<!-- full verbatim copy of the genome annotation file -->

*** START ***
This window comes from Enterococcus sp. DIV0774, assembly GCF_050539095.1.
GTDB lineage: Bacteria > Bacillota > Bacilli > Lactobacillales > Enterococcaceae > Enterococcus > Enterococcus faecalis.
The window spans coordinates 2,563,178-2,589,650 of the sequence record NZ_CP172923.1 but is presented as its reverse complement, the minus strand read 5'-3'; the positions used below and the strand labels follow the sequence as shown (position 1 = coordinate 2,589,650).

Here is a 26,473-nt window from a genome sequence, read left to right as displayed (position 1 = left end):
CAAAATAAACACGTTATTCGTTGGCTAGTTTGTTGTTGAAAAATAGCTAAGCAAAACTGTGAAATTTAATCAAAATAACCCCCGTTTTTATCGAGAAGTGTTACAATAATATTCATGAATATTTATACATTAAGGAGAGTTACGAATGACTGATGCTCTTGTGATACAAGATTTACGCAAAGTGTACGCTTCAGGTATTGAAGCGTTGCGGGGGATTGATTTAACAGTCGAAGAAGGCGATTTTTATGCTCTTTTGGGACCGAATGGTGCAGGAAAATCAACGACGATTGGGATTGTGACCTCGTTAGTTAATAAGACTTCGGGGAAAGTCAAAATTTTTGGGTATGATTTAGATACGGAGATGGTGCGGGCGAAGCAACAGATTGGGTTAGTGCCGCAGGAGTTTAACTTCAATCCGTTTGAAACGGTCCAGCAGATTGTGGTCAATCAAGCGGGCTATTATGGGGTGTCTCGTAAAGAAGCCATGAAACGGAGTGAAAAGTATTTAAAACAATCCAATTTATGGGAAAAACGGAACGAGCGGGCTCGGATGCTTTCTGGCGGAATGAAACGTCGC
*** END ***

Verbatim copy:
This window comes from Enterococcus sp. DIV0774, assembly GCF_050539095.1.
GTDB lineage: Bacteria > Bacillota > Bacilli > Lactobacillales > Enterococcaceae > Enterococcus > Enterococcus faecalis.
The window spans coordinates 2,563,178-2,589,650 of the sequence record NZ_CP172923.1 but is presented as its reverse complement, the minus strand read 5'-3'; the positions used below and the strand labels follow the sequence as shown (position 1 = coordinate 2,589,650).

Here is a 26,473-nt window from a genome sequence, read left to right as displayed (position 1 = left end):
CAAAATAAACACGTTATTCGTTGGCTAGTTTGTTGTTGAAAAATAGCTAAGCAAAACTGTGAAATTTAATCAAAATAACCCCCGTTTTTATCGAGAAGTGTTACAATAATATTCATGAATATTTATACATTAAGGAGAGTTACGAATGACTGATGCTCTTGTGATACAAGATTTACGCAAAGTGTACGCTTCAGGTATTGAAGCGTTGCGGGGGATTGATTTAACAGTCGAAGAAGGCGATTTTTATGCTCTTTTGGGACCGAATGGTGCAGGAAAATCAACGACGATTGGGATTGTGACCTCGTTAGTTAATAAGACTTCGGGGAAAGTCAAAATTTTTGGGTATGATTTAGATACGGAGATGGTGCGGGCGAAGCAACAGATTGGGTTAGTGCCGCAGGAGTTTAACTTCAATCCGTTTGAAACGGTCCAGCAGATTGTGGTCAATCAAGCGGGCTATTATGGGGTGTCTCGTAAAGAAGCCATGAAACGGAGTGAAAAGTATTTAAAACAATCCAATTTATGGGAAAAACGGAACGAGCGGGCTCGGATGCTTTCTGGCGGAATGAAACGTCGC